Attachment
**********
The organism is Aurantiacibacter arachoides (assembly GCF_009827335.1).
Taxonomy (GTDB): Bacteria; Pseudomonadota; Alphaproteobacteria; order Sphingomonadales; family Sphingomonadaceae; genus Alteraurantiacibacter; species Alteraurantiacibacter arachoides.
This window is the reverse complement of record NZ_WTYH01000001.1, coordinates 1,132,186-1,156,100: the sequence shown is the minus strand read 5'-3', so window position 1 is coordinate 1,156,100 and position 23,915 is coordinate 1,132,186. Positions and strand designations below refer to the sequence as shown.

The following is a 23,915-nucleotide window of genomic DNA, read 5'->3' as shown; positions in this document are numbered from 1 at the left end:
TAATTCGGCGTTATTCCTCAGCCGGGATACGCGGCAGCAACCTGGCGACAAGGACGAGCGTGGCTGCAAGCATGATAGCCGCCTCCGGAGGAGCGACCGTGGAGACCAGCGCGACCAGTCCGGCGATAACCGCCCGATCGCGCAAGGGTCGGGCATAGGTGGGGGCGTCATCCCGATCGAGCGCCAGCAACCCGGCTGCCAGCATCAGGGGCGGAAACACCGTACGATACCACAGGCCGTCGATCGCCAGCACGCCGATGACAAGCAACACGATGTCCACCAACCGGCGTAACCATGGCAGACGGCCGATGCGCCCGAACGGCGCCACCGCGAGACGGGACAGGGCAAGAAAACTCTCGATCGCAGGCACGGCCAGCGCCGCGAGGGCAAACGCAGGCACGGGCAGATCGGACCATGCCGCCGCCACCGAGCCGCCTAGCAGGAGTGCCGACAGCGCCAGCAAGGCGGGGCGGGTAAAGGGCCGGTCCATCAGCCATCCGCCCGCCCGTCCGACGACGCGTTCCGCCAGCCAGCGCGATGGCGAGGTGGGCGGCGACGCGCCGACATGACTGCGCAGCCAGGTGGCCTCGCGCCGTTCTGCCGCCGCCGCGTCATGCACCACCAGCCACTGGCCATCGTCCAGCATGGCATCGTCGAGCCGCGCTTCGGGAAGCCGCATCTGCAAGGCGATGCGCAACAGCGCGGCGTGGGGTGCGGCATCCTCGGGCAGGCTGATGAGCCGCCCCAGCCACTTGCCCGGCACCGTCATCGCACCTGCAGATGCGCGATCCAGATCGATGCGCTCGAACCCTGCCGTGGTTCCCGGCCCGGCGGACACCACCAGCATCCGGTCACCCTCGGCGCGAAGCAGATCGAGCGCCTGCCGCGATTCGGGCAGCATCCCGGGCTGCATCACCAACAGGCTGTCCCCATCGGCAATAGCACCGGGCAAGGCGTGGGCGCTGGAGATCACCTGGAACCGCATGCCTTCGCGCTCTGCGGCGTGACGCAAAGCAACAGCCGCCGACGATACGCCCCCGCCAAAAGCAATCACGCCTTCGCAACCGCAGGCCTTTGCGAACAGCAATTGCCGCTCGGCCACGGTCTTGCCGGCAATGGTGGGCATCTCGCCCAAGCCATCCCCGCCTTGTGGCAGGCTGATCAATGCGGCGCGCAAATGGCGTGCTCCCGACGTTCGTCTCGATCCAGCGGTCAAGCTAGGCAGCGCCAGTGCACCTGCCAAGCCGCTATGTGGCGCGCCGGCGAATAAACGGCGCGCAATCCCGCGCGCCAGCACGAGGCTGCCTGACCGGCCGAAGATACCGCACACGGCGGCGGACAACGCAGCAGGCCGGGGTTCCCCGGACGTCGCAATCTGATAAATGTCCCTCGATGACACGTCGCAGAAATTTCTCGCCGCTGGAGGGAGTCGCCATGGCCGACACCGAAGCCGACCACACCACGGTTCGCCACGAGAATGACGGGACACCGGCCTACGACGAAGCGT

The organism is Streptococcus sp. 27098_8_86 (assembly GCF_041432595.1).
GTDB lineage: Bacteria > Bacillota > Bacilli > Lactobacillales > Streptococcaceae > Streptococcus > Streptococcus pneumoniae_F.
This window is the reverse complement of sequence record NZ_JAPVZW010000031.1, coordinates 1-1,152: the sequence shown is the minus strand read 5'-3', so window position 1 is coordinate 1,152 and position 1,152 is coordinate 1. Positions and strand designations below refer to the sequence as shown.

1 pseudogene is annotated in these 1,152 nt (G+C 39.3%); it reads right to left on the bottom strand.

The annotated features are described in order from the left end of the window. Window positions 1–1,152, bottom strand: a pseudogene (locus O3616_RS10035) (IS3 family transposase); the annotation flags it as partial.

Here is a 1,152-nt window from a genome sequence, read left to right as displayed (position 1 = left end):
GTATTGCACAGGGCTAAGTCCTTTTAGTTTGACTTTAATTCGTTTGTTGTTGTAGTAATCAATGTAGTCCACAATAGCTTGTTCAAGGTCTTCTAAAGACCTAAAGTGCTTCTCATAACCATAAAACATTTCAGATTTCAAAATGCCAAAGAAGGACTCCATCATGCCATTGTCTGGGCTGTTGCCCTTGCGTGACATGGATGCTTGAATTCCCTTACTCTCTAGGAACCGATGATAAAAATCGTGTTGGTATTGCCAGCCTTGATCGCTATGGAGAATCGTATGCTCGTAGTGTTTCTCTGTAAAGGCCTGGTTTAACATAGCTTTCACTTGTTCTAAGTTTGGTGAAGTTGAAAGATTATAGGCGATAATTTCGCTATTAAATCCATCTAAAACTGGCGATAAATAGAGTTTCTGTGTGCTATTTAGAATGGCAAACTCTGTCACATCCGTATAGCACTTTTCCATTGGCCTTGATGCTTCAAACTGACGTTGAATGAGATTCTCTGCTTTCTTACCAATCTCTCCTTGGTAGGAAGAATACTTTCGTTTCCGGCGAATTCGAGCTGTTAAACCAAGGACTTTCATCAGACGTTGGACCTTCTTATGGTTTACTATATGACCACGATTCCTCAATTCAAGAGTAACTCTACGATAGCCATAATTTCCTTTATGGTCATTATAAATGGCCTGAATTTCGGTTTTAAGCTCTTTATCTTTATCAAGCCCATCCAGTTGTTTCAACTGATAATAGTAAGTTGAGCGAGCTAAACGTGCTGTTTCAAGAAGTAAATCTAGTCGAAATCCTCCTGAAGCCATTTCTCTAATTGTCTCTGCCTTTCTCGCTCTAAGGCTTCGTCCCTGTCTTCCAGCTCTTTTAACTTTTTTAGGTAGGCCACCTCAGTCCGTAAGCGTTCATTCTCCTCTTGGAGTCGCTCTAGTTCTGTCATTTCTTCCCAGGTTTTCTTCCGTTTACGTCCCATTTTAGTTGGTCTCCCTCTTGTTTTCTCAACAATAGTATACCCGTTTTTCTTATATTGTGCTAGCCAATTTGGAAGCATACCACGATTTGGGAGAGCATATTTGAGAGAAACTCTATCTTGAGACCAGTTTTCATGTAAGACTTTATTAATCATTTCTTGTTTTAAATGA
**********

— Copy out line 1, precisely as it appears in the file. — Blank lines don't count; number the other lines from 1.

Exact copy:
The organism is Aurantiacibacter arachoides (assembly GCF_009827335.1).